Utica Zoo Reveals Cause Of Death Of Its Red Panda Ming Yue
The Utica Zoo is releasing the cause of death of its female Red Panda Ming Yue, who died on October 11.
A necropsy conducted at Cornell University shows Ming Yue experienced acute aspiration pneumonia.
Zoo officials say that’s a lung infection caused by inhalation of saliva, stomach contents or other foreign particles.
It can be caused by being startled when eating or drinking, breathing in dust particles, or even having food or water “go down the wrong tube.”
Officials say acute conditions are severe and sudden in onset and it’s unknown how this occurred with Ming Yue.
They say Ming was exhibiting typical behaviors, eating properly and even interacting with staff normally two days prior to her sudden death and showed no signs of distress or illness.
The necropsy report also mentioned a potential underlying cardiac issue which could have complicated the acute health problems.
"We wanted to follow up with everyone who expressed concern over our female red panda Ming Yue’s unexpected death a couple of weeks ago. It is an industry standard for accredited and reputable zoos to perform a “necropsy” when an animal under human care dies. An animal necropsy is the equivalent of a human autopsy, including an overall investigation to determine cause of death; this includes both a full physical examination and sampling/testing of tissues by an experienced veterinarian and/or pathologist,” said Jay Pratte, Deputy Director of Life Sciences and Facilities at the Utica Zoo.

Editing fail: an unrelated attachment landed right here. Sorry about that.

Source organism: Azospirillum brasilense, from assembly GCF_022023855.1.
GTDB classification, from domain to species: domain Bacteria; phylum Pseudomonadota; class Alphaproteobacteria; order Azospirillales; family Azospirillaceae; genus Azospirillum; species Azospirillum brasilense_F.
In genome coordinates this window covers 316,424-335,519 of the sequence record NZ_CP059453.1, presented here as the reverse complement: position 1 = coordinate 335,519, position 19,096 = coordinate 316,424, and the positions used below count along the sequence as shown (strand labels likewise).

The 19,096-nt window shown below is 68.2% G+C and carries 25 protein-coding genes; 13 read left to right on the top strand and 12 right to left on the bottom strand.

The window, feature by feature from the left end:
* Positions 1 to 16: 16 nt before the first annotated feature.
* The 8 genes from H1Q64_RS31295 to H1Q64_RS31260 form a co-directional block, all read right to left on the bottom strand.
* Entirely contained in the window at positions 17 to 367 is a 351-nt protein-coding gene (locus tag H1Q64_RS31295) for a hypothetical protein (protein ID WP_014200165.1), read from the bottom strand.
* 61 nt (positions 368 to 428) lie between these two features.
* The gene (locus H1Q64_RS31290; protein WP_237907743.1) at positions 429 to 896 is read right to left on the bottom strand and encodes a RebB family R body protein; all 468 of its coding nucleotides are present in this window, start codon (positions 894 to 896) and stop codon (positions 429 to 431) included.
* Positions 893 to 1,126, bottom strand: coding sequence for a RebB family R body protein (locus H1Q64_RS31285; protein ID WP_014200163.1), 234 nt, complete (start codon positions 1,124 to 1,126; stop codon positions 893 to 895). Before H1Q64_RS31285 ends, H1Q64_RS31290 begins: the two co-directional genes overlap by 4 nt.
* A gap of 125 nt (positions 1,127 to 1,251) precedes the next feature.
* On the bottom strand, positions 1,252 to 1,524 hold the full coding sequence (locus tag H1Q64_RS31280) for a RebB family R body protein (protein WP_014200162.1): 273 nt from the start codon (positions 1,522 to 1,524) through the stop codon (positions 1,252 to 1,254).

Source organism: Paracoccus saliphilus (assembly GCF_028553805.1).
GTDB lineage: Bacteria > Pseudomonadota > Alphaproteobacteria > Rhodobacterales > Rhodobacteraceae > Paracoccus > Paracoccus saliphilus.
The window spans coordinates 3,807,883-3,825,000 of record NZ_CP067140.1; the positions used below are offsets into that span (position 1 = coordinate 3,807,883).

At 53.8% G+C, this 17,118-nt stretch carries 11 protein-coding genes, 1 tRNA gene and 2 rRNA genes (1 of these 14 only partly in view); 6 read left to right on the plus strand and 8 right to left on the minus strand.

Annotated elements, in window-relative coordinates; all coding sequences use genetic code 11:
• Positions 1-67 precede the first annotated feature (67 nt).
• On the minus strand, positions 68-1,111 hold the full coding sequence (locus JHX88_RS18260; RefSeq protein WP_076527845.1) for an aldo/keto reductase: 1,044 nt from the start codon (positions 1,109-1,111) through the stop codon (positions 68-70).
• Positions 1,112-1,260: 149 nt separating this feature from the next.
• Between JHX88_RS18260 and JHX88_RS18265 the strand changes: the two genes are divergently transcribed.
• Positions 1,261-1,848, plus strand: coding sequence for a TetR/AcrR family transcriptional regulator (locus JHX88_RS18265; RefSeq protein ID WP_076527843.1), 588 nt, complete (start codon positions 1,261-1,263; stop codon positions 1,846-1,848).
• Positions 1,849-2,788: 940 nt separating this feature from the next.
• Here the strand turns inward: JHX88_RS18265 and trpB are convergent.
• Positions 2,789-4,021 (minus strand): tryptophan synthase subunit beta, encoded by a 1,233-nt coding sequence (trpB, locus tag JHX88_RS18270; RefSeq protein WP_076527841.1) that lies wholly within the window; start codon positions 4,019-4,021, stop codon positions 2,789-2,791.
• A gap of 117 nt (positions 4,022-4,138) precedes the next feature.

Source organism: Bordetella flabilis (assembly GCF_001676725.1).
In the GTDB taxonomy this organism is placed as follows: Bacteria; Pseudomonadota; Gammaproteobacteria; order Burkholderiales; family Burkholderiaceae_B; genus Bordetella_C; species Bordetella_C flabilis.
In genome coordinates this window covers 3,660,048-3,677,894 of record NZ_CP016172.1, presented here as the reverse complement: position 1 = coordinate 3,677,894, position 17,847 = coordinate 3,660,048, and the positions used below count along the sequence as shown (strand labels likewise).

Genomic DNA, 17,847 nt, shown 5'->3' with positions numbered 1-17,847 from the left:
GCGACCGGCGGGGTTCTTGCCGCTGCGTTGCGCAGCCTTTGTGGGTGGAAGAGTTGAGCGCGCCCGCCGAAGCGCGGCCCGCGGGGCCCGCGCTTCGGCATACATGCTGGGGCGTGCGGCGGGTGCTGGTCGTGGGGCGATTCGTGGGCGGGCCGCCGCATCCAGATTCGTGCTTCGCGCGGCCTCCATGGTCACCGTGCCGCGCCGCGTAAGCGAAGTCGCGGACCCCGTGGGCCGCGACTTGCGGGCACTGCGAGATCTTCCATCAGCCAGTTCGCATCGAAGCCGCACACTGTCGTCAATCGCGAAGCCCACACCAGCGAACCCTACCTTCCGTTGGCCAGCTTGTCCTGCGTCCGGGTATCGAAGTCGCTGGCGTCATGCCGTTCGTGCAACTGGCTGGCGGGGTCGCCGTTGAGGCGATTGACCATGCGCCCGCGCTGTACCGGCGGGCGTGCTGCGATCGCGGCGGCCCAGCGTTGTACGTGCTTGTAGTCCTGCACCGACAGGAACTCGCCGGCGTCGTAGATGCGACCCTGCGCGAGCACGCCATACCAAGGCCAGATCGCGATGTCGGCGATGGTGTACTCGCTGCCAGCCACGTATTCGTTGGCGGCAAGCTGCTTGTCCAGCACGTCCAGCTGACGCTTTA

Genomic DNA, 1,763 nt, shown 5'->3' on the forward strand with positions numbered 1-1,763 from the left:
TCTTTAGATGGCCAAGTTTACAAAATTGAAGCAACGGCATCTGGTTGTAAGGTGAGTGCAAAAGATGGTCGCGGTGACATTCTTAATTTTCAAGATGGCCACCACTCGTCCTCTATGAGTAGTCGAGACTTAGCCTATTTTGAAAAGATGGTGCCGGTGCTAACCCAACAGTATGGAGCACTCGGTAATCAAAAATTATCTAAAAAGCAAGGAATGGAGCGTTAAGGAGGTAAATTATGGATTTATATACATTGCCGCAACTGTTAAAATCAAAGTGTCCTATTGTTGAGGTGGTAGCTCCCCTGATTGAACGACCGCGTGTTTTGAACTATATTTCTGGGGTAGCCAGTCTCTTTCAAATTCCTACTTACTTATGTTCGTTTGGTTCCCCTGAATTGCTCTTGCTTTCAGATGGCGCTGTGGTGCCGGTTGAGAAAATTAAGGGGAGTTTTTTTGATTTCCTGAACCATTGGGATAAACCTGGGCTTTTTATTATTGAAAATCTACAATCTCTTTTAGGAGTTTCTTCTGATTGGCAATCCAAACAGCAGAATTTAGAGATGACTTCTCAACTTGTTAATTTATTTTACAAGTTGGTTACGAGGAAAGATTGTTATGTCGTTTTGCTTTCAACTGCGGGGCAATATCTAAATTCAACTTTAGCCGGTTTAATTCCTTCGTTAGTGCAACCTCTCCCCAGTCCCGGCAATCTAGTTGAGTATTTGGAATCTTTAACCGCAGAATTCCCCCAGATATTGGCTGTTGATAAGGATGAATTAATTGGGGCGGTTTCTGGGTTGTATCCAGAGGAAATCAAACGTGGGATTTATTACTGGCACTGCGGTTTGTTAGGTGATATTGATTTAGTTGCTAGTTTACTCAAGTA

Ming Yue was one of two Red Pandas on exhibit at the Utica Zoo.
Red pandas are currently classified as an endangered species and the Utica Zoo works closely with the Red Panda Species Survival Plan to reverse the trend.
The Red Panda exhibit was one of the zoo's most popular for animal encounters.